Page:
Two Drivers Weigh In On State of the Busch East Series by Mike Twist and Matt Kentfield
Big-Three Influence & Added Travel Pricing Dion and Lewandoski Out of the Series
The big "Cup-style" haulers have taken over the BES infields once occupied by low-buck, single-car trailers of yesterday.  (51 Photos)
On the surface, the NASCAR Busch East Series is extremely healthy.  In 2007, the tour is visiting new markets including a state of the art short track in Elko Speedway (MN), historic venues such as Nashville’s Music City Motorplex and young big tracks like Iowa Speedway.

There’s also an influx of top flight teams.  NASCAR’s largest divisions are represented in the Busch East Series with entries by Joe Gibbs Racing, Ginn Racing, Ken Schrader Racing, Wood Brothers Racing, Rusty Wallace, Inc., Hendrick Motorsports and Fitz Motorsports.  The Dale Earnhardt, Inc. is also involved in the series at arm’s length, by supporting driver Jeffrey Earnhardt.
There’s a TV deal as well.  There’s new attention by big names on the competition side – with Kevin Harvick entering the Iowa Speedway race one day after winning the NASCAR Nextel All-Star Challenge in North Carolina. Heck, there’s even an Earnhardt in the house with Kerry’s son Jeffrey running for rookie of the year honors.

There has never been so much media attention on, or money in, the series formerly known as the NASCAR Busch North Series.

But things aren’t all rosy either.  In a way, the series is like a neighborhood that has suddenly become trendy.  Real Estate prices have shot through the roof and some long-term residents, as well as a few young folks wanting to find a place to call home, are priced out. 

Perennial top five runner Brian Hoar has left the series full-time to chase ACT Late Model points.  So has three-time champion Jamie Aube, who could be counted on

putting together part-time efforts at least in recent seasons.  Underdog Kip Stockwell has done the same.  Two-time champ Mike Olsen has announced that he’ll hang up his helmet to become a team owner after the 2007 season.  Kelly Moore, Dave Dion and Bill Penfold have turned to PASS North.  Ryan Moore is running in the USAC Silver Crown Series.  Eddie MacDonald is racing Late Models at local tracks.  Some guys, like Charles Lewandoski have just had to park their racecars until some financial support can be found to run them.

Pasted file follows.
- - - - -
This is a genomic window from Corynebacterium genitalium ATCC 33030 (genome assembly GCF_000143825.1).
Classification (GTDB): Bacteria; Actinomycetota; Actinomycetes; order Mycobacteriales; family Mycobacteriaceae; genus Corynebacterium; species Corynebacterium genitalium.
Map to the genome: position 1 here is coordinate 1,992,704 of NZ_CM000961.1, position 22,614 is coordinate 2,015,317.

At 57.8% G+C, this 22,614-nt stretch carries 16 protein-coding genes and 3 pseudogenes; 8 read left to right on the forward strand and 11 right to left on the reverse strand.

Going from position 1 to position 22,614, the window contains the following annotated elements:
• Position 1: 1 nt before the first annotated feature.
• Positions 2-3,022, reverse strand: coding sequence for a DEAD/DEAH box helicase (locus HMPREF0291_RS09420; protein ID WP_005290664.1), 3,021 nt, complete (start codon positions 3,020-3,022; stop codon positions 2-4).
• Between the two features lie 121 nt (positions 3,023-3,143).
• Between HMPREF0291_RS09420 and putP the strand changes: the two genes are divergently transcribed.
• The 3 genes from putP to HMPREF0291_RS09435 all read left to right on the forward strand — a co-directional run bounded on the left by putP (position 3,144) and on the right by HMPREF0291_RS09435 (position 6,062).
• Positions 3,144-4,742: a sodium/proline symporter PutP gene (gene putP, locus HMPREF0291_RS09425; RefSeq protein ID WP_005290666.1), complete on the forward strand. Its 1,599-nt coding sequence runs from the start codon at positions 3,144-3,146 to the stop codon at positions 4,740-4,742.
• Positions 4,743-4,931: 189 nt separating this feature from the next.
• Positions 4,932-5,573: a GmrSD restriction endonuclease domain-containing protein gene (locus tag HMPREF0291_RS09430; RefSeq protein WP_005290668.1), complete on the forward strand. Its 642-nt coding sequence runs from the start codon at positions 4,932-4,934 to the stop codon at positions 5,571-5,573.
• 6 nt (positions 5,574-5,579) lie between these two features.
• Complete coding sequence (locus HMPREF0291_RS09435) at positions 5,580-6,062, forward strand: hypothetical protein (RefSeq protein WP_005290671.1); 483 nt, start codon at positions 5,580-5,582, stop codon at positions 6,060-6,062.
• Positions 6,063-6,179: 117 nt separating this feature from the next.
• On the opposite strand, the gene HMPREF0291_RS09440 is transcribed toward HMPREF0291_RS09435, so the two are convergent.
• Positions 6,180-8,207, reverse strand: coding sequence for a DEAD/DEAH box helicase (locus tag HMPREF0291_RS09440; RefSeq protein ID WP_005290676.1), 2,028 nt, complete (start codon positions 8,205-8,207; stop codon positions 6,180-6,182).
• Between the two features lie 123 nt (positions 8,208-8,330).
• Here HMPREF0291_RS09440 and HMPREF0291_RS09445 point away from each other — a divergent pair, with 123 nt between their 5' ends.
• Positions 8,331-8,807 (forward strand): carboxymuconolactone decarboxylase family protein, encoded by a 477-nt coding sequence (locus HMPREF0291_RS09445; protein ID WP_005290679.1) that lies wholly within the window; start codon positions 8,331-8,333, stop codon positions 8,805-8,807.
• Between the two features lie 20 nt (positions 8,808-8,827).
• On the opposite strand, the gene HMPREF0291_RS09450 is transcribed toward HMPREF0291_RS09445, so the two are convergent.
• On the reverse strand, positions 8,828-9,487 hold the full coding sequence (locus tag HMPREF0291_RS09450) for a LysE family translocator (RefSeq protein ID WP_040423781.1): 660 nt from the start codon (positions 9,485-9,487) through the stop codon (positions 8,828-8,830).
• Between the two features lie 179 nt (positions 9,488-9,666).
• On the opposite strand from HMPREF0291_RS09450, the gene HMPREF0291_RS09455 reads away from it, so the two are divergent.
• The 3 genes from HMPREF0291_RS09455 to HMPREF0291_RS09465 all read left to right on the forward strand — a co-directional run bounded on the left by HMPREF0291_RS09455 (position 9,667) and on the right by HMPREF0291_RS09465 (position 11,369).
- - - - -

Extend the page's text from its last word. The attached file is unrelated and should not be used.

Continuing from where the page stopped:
For these drivers, young and old, change has not necessarily been good. talked to two of them with very different background to find out why.

Dave Dion needs no introduction.  He’s won the Oxford 250 three times, including on one occasion when it was a NASCAR Busch Grand National North [the prdecessor of Busch North] event.  He won the Busch North title in 1996.  He’s won races at just about every track in New England.  He was also the 1999 Busch North Most Popular Driver and has 13 series victories to his credit.
Charles Lewandoski doesn’t have nearly the same resume, but he’d sure like to have the chance to try and build one full of Busch East Series accomplishments.  The 22-year-old Connecticut driver set his eye on Busch North at a young age and used the NASCAR Weekly Racing Series as a tool to develop his talents.  He has run his own team to race in Busch East and has seen what it takes just to make it to the track.  In 2006, he was named as the series’ most improved driver and finished in the top-10 in series points.

This year, neither competitor is active in Busch East and neither has any definite plans to race at this time.  A rising tide has not raised every boat in the harbor it seems.

So here, in their owns words, are both competitor’s thoughts on the direction that the NASCAR Busch East Series has taken.

“NASCAR basically drove us out with their concept of what they want.  They have their diversity program and their Cup teams.  They basically said to the New Englanders, the ones who made the series and got these tracks on the schedule, that they really don’t care about us.”

“NASCAR isn’t giving anything back to New England, the people who created the series or the tracks.  They don’t care.  I can see them not wanting me at my age, but they basically don’t care about any of the Northern who doesn’t have a million dollars.  You need a name like Earnhardt or Gibbs.  They would rather promote the grandson of Dale Earnhardt that nobody in the world knows instead of someone like Dick McCabe.  I just think that is wrong. 
The influence of organizations like DEI (seen on the hood of Jeffrey Earnhardt's #1 car) has made it tougher for family team's like Bryon Chew (#99) in the BES.
“That name should only carry you so far.  It shouldn’t be enough for everyone to go ga-ga.  ‘Earnhardt! Earnhardt!..ooh.  I’d rather see this no-name Earnhardt instead of Dick McCabe or Mike Rowe.  I don’t like that. 

“I don’t think it is respectful to the people who built this fan base or supported these tracks.  These people just come in now to take a track and put on a show with people that nobody knows.  That’s not right.”

Dion has seemingly found a new home in the PASS North Super Late Model Series with two top five finishers in two starts so far this season.  The Dion Brothers Racing team seems to be enjoying their new surroundings.